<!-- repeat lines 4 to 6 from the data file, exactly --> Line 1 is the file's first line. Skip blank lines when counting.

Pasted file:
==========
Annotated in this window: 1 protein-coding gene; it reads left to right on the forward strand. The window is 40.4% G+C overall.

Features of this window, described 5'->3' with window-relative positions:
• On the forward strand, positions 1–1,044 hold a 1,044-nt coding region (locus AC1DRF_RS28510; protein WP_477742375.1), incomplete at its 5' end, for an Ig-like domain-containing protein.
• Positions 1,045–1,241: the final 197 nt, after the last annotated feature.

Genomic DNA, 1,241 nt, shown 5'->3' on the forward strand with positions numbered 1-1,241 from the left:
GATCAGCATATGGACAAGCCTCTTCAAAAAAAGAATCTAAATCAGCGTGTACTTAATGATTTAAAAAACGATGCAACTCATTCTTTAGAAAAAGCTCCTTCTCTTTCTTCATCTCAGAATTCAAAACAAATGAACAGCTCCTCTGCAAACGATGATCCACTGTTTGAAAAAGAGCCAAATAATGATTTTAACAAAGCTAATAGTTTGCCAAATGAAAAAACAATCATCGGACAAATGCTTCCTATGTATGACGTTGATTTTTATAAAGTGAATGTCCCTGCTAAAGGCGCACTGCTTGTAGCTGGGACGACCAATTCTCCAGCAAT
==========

• Positions 1,045–1,241: the final 197 nt, after the last annotated feature.

Genomic DNA, 1,241 nt, shown 5'->3' on the forward strand with positions numbered 1-1,241 from the left:
GATCAGCATATGGACAAGCCTCTTCAAAAAAAGAATCTAAATCAGCGTGTACTTAATGATTTAAAAAACGATGCAACTCATTCTTTAGAAAAAGCTCCTTCTCTTTCTTCATCTCAGAATTCAAAACAAATGAACAGCTCCTCTGCAAACGATGATCCACTGTTTGAAAAAGAGCCAAATAATGATTTTAACAAAGCTAATAGTTTGCCAAATGAAAAAACAATCATCGGACAAATGCTTCCTATGTATGACGTTGATTTTTATAAAGTGAATGTCCCTGCTAAAGGCGCACTGCTTGTAGCTGGGACGACCAATTCTCCAGCAAT